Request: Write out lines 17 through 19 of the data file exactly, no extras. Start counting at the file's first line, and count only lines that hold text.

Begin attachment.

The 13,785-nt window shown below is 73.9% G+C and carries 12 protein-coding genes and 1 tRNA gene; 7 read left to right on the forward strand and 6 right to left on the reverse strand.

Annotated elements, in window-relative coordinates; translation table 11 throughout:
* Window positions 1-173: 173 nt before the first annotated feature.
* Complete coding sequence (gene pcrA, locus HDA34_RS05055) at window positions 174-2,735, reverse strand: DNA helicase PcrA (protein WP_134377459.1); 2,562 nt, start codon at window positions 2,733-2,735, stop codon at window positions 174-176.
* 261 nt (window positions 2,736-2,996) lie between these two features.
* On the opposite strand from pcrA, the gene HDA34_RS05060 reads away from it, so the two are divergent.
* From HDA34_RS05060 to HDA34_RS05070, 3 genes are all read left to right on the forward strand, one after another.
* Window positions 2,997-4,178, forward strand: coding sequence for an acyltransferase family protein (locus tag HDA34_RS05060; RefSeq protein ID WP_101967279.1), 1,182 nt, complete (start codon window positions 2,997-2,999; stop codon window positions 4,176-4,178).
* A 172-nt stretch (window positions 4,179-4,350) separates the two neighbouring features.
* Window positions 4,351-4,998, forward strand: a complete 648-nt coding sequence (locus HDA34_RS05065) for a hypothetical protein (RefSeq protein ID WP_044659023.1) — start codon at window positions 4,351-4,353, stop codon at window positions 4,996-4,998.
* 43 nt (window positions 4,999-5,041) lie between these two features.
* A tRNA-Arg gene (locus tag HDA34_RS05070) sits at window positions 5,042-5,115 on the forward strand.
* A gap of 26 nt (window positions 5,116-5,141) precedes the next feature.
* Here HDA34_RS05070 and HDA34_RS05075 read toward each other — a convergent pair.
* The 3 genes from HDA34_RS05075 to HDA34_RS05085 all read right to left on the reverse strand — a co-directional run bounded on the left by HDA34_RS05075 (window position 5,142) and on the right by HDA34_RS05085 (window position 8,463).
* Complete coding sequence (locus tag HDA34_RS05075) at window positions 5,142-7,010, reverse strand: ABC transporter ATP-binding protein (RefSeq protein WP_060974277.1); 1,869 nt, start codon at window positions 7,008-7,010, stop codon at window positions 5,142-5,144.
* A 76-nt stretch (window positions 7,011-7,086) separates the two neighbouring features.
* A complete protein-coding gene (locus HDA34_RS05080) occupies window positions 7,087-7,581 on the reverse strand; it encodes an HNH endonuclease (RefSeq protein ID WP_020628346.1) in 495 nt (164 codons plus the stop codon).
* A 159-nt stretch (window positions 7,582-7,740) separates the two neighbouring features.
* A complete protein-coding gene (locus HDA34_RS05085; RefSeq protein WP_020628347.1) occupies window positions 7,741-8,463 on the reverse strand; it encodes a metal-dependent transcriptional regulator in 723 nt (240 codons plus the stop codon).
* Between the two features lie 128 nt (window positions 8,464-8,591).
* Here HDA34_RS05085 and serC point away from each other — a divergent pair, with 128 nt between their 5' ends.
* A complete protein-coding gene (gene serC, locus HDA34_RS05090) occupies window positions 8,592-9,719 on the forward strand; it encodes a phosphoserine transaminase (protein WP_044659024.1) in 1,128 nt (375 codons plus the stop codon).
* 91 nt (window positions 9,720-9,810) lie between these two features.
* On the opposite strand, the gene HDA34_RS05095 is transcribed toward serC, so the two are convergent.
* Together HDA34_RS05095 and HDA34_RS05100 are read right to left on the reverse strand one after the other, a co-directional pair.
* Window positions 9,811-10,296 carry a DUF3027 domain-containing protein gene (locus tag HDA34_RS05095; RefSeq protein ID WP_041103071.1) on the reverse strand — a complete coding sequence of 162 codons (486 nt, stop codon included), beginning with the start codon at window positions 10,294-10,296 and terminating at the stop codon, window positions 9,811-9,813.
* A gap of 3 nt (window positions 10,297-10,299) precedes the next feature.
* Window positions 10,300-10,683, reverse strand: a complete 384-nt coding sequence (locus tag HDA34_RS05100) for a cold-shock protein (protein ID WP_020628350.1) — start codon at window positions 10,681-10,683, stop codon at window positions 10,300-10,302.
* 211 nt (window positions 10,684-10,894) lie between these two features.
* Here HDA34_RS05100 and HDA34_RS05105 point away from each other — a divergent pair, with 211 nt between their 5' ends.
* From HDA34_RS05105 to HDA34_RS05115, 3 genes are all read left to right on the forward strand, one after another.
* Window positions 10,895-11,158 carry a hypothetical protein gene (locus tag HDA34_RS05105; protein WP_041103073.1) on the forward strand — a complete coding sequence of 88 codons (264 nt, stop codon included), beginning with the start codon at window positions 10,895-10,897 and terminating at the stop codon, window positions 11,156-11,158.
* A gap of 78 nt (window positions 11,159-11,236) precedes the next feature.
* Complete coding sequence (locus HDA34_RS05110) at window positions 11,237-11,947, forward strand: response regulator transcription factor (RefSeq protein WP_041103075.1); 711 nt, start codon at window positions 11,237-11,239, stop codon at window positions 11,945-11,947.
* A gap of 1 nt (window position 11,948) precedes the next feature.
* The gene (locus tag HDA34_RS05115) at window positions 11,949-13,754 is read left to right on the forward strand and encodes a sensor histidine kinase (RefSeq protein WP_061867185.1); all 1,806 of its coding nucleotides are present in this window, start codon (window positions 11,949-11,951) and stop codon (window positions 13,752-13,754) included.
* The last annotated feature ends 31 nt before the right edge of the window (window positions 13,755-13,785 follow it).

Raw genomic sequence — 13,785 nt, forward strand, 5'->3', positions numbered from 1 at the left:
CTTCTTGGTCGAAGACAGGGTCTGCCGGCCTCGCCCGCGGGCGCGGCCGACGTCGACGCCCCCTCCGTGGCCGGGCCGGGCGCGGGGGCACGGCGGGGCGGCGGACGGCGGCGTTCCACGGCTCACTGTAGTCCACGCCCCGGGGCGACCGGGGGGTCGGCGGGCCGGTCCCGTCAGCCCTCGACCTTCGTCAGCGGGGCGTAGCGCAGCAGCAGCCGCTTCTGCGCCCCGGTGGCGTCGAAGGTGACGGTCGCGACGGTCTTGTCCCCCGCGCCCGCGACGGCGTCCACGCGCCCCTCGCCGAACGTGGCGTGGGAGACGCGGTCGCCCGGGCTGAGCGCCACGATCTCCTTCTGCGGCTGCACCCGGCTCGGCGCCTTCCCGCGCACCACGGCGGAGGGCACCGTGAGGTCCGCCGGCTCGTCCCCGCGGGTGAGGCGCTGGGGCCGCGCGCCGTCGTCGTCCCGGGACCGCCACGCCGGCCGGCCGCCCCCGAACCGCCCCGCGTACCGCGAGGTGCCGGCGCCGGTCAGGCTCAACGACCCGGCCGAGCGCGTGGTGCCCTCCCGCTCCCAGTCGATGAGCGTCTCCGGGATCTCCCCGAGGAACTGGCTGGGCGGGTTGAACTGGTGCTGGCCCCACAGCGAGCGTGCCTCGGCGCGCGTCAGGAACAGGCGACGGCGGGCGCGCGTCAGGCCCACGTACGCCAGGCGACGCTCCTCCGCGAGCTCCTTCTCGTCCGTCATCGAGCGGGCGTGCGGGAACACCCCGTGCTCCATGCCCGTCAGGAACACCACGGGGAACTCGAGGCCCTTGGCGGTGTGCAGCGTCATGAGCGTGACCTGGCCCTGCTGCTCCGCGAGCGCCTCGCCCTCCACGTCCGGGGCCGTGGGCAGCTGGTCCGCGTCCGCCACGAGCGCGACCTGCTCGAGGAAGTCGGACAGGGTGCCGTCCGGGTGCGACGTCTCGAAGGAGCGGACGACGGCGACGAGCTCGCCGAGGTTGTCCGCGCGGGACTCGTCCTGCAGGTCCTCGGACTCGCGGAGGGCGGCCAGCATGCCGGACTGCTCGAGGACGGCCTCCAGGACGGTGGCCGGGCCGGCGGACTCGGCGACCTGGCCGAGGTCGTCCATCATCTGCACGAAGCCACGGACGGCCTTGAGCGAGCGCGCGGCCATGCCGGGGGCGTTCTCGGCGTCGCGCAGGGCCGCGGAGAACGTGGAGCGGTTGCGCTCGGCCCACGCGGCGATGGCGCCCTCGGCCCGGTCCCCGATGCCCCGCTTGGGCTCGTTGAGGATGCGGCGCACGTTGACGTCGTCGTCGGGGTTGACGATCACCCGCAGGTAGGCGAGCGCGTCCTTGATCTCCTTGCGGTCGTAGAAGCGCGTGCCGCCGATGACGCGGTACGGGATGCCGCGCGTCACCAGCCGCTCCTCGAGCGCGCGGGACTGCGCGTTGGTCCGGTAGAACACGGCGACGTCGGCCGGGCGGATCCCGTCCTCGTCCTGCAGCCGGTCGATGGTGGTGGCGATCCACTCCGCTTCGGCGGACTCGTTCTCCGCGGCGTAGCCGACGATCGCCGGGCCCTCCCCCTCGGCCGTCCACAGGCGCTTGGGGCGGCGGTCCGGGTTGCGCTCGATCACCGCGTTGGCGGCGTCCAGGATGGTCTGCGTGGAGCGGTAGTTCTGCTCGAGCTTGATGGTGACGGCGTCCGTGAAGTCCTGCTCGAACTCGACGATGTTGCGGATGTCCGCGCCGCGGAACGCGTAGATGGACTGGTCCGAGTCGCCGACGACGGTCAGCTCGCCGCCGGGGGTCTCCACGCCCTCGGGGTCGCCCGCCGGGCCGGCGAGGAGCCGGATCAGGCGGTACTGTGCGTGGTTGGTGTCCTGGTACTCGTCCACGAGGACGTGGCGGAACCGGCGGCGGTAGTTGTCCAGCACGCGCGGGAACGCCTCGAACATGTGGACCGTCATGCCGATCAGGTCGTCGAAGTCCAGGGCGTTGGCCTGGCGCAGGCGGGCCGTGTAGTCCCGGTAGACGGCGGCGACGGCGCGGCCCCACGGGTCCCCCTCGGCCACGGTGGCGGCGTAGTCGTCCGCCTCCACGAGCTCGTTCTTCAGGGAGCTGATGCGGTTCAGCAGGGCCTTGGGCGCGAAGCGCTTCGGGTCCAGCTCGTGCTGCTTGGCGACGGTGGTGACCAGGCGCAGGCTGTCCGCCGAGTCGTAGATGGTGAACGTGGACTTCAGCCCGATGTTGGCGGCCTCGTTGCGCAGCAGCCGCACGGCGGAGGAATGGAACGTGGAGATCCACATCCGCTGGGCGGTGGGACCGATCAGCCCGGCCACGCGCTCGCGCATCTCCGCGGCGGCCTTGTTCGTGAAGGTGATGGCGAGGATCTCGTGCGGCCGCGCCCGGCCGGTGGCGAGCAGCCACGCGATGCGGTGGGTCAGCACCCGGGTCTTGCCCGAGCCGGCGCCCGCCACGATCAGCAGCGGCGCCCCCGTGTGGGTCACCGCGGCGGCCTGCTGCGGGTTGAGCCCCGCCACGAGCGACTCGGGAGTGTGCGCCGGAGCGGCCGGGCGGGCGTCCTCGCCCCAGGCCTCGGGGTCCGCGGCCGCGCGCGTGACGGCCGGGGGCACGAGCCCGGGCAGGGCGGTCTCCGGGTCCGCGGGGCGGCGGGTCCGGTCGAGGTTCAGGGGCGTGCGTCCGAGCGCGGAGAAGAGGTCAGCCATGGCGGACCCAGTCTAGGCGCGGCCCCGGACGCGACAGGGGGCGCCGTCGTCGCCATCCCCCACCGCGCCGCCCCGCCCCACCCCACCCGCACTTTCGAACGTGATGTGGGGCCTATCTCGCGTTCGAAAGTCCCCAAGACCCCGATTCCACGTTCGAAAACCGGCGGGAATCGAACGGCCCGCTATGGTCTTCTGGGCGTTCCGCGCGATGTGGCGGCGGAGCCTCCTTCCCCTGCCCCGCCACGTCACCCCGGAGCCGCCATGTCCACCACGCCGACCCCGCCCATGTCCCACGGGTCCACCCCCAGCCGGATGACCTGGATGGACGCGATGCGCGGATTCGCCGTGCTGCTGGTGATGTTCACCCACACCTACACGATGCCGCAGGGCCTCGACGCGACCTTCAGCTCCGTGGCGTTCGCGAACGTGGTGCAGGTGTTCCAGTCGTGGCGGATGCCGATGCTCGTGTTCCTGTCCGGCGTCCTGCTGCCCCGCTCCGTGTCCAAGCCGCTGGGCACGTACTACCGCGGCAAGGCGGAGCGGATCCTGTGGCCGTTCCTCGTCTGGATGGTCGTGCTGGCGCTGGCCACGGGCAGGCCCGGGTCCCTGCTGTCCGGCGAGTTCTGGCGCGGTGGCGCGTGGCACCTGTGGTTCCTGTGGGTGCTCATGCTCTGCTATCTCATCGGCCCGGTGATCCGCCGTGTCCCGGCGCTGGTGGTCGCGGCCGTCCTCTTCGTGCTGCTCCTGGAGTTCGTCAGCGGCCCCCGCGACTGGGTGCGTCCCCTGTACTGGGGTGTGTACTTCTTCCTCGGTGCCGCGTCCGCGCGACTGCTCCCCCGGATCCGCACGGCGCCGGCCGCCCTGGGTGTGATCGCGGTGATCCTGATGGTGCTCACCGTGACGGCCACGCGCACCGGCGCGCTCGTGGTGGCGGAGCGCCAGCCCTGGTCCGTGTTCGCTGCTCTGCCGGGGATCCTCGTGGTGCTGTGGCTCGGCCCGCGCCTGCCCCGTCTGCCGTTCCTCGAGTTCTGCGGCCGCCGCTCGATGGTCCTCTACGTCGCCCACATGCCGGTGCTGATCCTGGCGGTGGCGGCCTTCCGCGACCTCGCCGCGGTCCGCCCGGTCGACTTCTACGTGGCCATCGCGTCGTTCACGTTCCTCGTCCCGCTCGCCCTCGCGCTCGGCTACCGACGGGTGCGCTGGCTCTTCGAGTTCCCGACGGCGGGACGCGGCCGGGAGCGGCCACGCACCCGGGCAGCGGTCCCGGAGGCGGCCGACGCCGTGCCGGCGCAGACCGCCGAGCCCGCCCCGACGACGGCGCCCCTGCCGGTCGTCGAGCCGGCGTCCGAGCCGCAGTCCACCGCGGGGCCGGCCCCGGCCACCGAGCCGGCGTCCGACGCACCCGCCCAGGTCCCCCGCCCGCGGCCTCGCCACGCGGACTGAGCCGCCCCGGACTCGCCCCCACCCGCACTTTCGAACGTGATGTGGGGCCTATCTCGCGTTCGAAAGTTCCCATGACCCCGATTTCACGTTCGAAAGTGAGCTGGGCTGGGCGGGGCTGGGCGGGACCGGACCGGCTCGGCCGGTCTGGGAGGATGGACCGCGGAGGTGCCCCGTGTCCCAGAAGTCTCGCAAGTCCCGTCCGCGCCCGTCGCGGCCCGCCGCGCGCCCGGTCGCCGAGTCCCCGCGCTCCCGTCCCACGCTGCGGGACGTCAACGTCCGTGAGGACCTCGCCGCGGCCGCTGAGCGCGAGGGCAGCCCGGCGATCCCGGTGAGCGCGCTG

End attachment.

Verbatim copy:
* A 76-nt stretch (window positions 7,011-7,086) separates the two neighbouring features.
* A complete protein-coding gene (locus HDA34_RS05080) occupies window positions 7,087-7,581 on the reverse strand; it encodes an HNH endonuclease (RefSeq protein ID WP_020628346.1) in 495 nt (164 codons plus the stop codon).
* A 159-nt stretch (window positions 7,582-7,740) separates the two neighbouring features.